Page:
Review: Boise Philharmonic opens season with drama, romance

10.20.14
Anne-Marie McDermott
The Idaho Statesman

By Dana Oland

Anne-Marie McDermott owned the Beethoven First Piano Concerto at Saturday's concert that opened the Boise Philharmonic's season, "Expect the Unexpected: Romantic Journey," at the Morrison Center.

McDermott dazzled the audience of about 1,300 with her dexterity as her fingers rippled over the keys. Her approach was fresh, vibrant and in the moment as she wielded a technique that allowed her to relax, enjoy and sparkle.

Her mastery of the piece allowed her to give a deeply moving performance, from her facial expressions - both to the audience and to the orchestra - to her graceful gestures. She played in whispers and thunderstorms and drew the audience into her exploration of the work. It was a joy to watch her interplay with music director Robert Franz and the other musicians.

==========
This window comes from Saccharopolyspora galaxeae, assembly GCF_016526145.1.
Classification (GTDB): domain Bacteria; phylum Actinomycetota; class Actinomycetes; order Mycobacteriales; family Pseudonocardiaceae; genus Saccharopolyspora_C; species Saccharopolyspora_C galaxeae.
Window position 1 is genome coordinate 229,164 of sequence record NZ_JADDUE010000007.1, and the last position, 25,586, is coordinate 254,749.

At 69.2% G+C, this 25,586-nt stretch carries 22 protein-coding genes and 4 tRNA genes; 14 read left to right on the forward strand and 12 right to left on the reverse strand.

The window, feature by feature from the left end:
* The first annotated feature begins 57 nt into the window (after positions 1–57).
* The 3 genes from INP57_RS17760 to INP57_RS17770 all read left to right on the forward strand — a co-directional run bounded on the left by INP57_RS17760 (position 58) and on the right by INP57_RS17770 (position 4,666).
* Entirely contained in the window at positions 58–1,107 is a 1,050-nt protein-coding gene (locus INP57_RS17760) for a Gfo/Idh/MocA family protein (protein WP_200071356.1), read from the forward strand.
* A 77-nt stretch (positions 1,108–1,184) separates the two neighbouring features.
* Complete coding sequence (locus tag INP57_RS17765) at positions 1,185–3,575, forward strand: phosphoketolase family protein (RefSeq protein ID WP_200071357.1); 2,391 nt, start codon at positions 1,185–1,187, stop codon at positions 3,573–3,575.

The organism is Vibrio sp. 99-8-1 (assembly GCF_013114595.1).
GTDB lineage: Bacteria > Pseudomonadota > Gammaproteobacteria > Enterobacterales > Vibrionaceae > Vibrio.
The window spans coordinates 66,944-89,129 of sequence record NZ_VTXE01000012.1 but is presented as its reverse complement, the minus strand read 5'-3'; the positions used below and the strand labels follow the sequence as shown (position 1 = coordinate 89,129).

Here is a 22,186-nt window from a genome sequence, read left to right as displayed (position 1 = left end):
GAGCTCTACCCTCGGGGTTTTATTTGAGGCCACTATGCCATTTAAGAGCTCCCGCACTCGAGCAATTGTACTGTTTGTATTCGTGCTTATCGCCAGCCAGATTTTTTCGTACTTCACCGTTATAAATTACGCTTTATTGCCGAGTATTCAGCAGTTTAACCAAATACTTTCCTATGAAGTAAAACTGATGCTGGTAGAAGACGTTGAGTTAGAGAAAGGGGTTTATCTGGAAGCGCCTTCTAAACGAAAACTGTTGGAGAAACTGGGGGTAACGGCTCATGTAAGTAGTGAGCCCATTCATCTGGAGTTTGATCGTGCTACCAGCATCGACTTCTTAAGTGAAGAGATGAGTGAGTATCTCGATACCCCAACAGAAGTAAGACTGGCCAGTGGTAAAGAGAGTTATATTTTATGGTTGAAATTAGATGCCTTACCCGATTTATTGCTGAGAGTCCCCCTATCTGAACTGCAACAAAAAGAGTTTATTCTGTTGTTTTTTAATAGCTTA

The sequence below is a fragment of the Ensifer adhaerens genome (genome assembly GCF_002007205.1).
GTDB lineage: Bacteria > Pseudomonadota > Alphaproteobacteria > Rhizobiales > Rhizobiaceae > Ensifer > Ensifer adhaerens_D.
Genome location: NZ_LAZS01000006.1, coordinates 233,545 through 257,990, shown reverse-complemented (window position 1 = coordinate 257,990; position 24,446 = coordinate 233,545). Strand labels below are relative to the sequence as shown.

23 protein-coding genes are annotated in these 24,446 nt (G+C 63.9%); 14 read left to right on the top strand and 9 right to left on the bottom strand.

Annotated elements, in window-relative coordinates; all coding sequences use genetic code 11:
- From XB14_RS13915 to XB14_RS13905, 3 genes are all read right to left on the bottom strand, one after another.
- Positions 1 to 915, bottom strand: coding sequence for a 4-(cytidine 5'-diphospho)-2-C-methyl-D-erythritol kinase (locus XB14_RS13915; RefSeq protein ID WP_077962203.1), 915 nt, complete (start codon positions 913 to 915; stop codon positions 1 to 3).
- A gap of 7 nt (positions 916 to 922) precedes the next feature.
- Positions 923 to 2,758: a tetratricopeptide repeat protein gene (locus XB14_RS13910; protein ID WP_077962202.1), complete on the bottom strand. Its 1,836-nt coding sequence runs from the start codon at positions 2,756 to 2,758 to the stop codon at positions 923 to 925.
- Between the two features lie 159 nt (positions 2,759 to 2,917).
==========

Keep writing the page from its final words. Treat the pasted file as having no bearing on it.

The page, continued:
The evening began with baroque - Bach's Brandenburg Concerto No. 1. Franz programmed three pieces that built upon one another - Bach, then Beethoven into Schumann's Second Symphony, which incorporates influences from the first two composers.

The Brandenburg made an interesting start to the season. It's a piece that is not usually played in a hall as large as the Morrison.

Franz kept the pace brisk, and the musicians played with a crisp edge. It featured solos from new associate concertmaster Chia-Li Ho, who made her debut with the orchestra. She is filling in for concertmaster Geoffrey Trabichoff, who is taking some time off. He will be back for the Oct. 17-18 concerts.

The Brandenburg featured highlights for oboe, delightfully played by Peter Stempe, Nicole Golay and Lindsay Edward, and horns by the excellent Philip Kassel and Brian Vance.

The Schumann finale was a wonderful capper to the evening, filled with rich textures, counterpoint and harmonics that define the Romantic work.

Franz and company balanced the tension between the light and dark emotions of the piece, written at a time when Schumann was battling mental illness.

Franz made the most of the third movement's rich melodies and expressive qualities - reaching deep and nearly dancing on the podium.

The philharmonic played with a confidence and profound intention that felt different from past seasons. The organization is growing under Franz's leadership, and this season promises to again take them to another level.